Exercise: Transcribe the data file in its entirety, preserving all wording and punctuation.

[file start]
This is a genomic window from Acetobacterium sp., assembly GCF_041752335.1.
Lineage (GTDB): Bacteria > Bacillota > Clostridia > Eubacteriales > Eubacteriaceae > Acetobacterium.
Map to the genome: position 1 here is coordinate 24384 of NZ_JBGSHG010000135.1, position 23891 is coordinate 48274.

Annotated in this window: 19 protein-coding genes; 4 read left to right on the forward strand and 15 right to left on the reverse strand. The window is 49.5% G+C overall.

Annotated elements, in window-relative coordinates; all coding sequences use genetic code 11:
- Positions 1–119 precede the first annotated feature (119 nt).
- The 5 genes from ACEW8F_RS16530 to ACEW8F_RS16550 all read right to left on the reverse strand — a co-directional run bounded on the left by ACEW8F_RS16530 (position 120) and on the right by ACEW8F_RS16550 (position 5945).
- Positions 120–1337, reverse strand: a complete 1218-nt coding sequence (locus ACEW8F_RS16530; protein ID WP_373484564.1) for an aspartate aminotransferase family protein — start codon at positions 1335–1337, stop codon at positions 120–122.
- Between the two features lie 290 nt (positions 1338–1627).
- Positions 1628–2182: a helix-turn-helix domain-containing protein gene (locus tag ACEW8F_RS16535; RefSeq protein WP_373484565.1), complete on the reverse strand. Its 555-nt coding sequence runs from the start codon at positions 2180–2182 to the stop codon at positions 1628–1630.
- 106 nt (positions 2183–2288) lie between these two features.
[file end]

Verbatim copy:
This is a genomic window from Acetobacterium sp., assembly GCF_041752335.1.
Lineage (GTDB): Bacteria > Bacillota > Clostridia > Eubacteriales > Eubacteriaceae > Acetobacterium.
Map to the genome: position 1 here is coordinate 24384 of NZ_JBGSHG010000135.1, position 23891 is coordinate 48274.

Annotated in this window: 19 protein-coding genes; 4 read left to right on the forward strand and 15 right to left on the reverse strand. The window is 49.5% G+C overall.

Annotated elements, in window-relative coordinates; all coding sequences use genetic code 11:
- Positions 1–119 precede the first annotated feature (119 nt).
- The 5 genes from ACEW8F_RS16530 to ACEW8F_RS16550 all read right to left on the reverse strand — a co-directional run bounded on the left by ACEW8F_RS16530 (position 120) and on the right by ACEW8F_RS16550 (position 5945).
- Positions 120–1337, reverse strand: a complete 1218-nt coding sequence (locus ACEW8F_RS16530; protein ID WP_373484564.1) for an aspartate aminotransferase family protein — start codon at positions 1335–1337, stop codon at positions 120–122.
- Between the two features lie 290 nt (positions 1338–1627).
- Positions 1628–2182: a helix-turn-helix domain-containing protein gene (locus tag ACEW8F_RS16535; RefSeq protein WP_373484565.1), complete on the reverse strand. Its 555-nt coding sequence runs from the start codon at positions 2180–2182 to the stop codon at positions 1628–1630.
- 106 nt (positions 2183–2288) lie between these two features.